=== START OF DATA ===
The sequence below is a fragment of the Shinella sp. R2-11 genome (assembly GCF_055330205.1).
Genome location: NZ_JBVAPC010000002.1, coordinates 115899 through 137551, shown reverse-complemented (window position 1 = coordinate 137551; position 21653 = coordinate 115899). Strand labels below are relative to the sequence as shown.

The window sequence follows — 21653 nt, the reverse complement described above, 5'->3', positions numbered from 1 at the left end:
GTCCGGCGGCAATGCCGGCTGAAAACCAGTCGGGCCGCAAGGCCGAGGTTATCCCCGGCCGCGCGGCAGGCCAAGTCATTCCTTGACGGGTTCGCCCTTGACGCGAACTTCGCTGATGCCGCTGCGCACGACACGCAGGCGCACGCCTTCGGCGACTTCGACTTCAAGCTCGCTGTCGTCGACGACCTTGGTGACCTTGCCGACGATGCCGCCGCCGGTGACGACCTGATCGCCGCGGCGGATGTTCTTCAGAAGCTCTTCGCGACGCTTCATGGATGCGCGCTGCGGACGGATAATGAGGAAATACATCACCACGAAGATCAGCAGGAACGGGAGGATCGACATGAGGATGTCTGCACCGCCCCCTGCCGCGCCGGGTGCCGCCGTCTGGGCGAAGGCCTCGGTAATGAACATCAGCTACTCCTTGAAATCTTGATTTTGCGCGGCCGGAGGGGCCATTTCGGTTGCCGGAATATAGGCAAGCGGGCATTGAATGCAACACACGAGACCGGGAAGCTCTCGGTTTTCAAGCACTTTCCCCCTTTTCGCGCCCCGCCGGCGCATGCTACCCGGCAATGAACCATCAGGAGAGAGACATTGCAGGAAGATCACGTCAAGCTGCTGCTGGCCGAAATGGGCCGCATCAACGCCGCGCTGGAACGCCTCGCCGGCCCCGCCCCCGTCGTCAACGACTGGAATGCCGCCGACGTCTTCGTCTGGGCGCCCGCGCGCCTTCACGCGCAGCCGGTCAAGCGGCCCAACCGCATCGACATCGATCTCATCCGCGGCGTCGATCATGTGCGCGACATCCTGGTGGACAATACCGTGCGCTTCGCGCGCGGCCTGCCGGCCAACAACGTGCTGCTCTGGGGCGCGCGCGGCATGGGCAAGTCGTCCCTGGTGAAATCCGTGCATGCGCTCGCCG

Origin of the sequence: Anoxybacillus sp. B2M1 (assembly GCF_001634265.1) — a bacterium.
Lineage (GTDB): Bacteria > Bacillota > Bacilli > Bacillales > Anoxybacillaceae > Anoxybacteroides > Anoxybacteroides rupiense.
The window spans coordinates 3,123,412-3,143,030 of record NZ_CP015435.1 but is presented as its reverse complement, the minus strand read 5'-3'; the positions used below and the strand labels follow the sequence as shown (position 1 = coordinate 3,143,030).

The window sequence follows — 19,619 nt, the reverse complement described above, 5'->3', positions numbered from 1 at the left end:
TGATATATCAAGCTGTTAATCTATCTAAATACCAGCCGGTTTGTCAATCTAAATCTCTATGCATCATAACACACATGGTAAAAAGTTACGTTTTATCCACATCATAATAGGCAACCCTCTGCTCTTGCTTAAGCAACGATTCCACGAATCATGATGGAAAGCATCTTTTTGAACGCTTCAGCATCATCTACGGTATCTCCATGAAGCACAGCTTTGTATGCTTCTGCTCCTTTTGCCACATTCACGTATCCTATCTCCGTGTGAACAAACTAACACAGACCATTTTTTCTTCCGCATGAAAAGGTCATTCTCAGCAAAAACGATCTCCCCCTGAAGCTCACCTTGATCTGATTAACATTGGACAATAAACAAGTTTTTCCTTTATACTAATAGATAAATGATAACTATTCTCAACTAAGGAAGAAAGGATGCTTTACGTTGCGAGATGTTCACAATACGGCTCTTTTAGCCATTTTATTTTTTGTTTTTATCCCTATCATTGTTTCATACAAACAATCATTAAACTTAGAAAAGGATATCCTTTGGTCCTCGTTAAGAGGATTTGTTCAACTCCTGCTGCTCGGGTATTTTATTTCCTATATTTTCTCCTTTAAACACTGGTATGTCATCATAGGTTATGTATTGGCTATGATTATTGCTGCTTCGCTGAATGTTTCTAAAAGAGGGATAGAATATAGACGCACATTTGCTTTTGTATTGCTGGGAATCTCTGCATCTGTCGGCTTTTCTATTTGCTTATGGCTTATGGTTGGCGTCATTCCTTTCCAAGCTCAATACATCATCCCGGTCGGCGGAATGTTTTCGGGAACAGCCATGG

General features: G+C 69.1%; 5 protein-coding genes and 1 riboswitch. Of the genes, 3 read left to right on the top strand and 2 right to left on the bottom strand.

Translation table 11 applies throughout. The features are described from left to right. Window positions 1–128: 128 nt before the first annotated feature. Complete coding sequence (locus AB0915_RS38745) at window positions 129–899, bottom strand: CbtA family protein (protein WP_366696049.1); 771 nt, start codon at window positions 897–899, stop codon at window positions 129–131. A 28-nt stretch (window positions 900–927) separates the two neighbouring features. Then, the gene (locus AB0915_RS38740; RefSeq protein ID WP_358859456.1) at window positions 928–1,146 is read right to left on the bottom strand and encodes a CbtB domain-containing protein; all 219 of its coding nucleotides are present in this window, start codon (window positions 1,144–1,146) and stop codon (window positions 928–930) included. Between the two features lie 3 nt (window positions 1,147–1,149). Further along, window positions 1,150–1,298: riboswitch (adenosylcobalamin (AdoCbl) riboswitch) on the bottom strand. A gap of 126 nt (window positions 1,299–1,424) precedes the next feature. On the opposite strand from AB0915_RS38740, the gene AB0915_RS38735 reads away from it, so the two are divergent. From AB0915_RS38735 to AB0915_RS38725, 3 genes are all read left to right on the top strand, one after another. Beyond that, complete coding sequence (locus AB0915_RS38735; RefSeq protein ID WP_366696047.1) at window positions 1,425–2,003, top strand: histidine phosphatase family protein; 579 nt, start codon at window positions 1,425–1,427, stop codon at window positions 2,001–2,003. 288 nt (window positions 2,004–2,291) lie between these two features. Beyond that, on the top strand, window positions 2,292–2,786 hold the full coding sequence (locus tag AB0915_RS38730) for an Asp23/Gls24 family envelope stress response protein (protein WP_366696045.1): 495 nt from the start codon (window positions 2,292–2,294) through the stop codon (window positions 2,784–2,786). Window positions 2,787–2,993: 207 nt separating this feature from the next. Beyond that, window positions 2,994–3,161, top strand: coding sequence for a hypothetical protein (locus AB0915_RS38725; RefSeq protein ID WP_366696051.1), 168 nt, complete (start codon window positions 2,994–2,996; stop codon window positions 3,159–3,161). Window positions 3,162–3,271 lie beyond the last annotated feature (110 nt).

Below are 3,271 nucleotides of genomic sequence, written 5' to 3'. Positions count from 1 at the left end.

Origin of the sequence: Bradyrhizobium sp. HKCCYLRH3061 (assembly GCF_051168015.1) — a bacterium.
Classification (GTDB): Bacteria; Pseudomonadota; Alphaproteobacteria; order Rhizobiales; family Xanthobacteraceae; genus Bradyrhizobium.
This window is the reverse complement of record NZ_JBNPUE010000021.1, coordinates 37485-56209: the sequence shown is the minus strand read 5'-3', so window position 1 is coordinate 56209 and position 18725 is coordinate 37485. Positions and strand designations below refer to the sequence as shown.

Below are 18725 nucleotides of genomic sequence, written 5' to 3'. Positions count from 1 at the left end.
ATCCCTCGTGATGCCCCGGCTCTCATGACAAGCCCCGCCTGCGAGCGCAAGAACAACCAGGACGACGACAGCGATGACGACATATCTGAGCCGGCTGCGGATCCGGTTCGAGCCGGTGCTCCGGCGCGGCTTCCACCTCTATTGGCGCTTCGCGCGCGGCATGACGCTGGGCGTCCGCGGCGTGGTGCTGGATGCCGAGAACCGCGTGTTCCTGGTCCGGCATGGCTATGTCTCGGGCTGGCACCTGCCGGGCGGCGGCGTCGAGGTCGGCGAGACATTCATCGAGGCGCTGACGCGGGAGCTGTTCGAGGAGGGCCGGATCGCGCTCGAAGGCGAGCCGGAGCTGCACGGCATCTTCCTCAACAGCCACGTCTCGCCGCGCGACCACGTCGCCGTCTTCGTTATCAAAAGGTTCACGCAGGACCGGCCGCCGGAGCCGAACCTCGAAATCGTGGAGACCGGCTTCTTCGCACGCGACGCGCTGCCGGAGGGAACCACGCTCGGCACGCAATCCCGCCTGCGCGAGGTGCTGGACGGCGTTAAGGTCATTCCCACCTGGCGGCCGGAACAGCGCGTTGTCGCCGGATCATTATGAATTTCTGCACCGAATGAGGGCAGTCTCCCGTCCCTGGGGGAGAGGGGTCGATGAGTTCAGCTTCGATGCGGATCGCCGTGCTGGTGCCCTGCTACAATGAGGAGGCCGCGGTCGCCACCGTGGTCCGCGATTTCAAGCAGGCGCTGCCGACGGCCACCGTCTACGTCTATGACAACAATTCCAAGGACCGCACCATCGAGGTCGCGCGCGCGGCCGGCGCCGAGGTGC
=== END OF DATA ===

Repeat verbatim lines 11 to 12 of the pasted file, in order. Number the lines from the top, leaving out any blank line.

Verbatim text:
Translation table 11 applies throughout. The features are described from left to right. Window positions 1–128: 128 nt before the first annotated feature. Complete coding sequence (locus AB0915_RS38745) at window positions 129–899, bottom strand: CbtA family protein (protein WP_366696049.1); 771 nt, start codon at window positions 897–899, stop codon at window positions 129–131. A 28-nt stretch (window positions 900–927) separates the two neighbouring features. Then, the gene (locus AB0915_RS38740; RefSeq protein ID WP_358859456.1) at window positions 928–1,146 is read right to left on the bottom strand and encodes a CbtB domain-containing protein; all 219 of its coding nucleotides are present in this window, start codon (window positions 1,144–1,146) and stop codon (window positions 928–930) included. Between the two features lie 3 nt (window positions 1,147–1,149). Further along, window positions 1,150–1,298: riboswitch (adenosylcobalamin (AdoCbl) riboswitch) on the bottom strand. A gap of 126 nt (window positions 1,299–1,424) precedes the next feature. On the opposite strand from AB0915_RS38740, the gene AB0915_RS38735 reads away from it, so the two are divergent. From AB0915_RS38735 to AB0915_RS38725, 3 genes are all read left to right on the top strand, one after another. Beyond that, complete coding sequence (locus AB0915_RS38735; RefSeq protein ID WP_366696047.1) at window positions 1,425–2,003, top strand: histidine phosphatase family protein; 579 nt, start codon at window positions 1,425–1,427, stop codon at window positions 2,001–2,003. 288 nt (window positions 2,004–2,291) lie between these two features. Beyond that, on the top strand, window positions 2,292–2,786 hold the full coding sequence (locus tag AB0915_RS38730) for an Asp23/Gls24 family envelope stress response protein (protein WP_366696045.1): 495 nt from the start codon (window positions 2,292–2,294) through the stop codon (window positions 2,784–2,786). Window positions 2,787–2,993: 207 nt separating this feature from the next. Beyond that, window positions 2,994–3,161, top strand: coding sequence for a hypothetical protein (locus AB0915_RS38725; RefSeq protein ID WP_366696051.1), 168 nt, complete (start codon window positions 2,994–2,996; stop codon window positions 3,159–3,161). Window positions 3,162–3,271 lie beyond the last annotated feature (110 nt).

Below are 3,271 nucleotides of genomic sequence, written 5' to 3'. Positions count from 1 at the left end.